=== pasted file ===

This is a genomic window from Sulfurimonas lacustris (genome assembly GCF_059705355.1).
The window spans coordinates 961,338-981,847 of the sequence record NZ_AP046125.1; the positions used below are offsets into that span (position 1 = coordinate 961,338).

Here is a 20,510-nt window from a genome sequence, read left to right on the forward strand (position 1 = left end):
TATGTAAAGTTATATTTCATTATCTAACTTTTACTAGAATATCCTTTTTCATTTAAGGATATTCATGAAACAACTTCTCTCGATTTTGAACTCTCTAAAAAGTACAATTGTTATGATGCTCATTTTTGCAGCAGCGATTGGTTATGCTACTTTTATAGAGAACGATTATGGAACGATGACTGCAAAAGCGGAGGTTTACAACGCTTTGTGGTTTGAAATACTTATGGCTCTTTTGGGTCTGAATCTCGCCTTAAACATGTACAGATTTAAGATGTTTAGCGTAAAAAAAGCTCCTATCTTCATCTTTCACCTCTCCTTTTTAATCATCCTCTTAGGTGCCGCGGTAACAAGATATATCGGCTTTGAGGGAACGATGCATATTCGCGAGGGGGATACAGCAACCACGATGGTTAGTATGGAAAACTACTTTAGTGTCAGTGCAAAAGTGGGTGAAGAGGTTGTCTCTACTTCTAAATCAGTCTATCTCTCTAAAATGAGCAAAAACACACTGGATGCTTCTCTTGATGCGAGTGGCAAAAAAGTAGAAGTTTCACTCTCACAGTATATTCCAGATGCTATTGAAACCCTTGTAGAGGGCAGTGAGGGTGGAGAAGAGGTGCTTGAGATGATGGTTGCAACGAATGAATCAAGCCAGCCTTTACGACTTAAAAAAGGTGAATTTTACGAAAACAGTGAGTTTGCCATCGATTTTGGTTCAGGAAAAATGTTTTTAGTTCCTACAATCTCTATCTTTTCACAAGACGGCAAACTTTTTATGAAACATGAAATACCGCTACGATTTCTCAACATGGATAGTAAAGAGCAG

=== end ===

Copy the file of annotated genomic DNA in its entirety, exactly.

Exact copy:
This is a genomic window from Sulfurimonas lacustris (genome assembly GCF_059705355.1).
The window spans coordinates 961,338-981,847 of the sequence record NZ_AP046125.1; the positions used below are offsets into that span (position 1 = coordinate 961,338).

Here is a 20,510-nt window from a genome sequence, read left to right on the forward strand (position 1 = left end):
TATGTAAAGTTATATTTCATTATCTAACTTTTACTAGAATATCCTTTTTCATTTAAGGATATTCATGAAACAACTTCTCTCGATTTTGAACTCTCTAAAAAGTACAATTGTTATGATGCTCATTTTTGCAGCAGCGATTGGTTATGCTACTTTTATAGAGAACGATTATGGAACGATGACTGCAAAAGCGGAGGTTTACAACGCTTTGTGGTTTGAAATACTTATGGCTCTTTTGGGTCTGAATCTCGCCTTAAACATGTACAGATTTAAGATGTTTAGCGTAAAAAAAGCTCCTATCTTCATCTTTCACCTCTCCTTTTTAATCATCCTCTTAGGTGCCGCGGTAACAAGATATATCGGCTTTGAGGGAACGATGCATATTCGCGAGGGGGATACAGCAACCACGATGGTTAGTATGGAAAACTACTTTAGTGTCAGTGCAAAAGTGGGTGAAGAGGTTGTCTCTACTTCTAAATCAGTCTATCTCTCTAAAATGAGCAAAAACACACTGGATGCTTCTCTTGATGCGAGTGGCAAAAAAGTAGAAGTTTCACTCTCACAGTATATTCCAGATGCTATTGAAACCCTTGTAGAGGGCAGTGAGGGTGGAGAAGAGGTGCTTGAGATGATGGTTGCAACGAATGAATCAAGCCAGCCTTTACGACTTAAAAAAGGTGAATTTTACGAAAACAGTGAGTTTGCCATCGATTTTGGTTCAGGAAAAATGTTTTTAGTTCCTACAATCTCTATCTTTTCACAAGACGGCAAACTTTTTATGAAACATGAAATACCGCTACGATTTCTCAACATGGATAGTAAAGAGCAG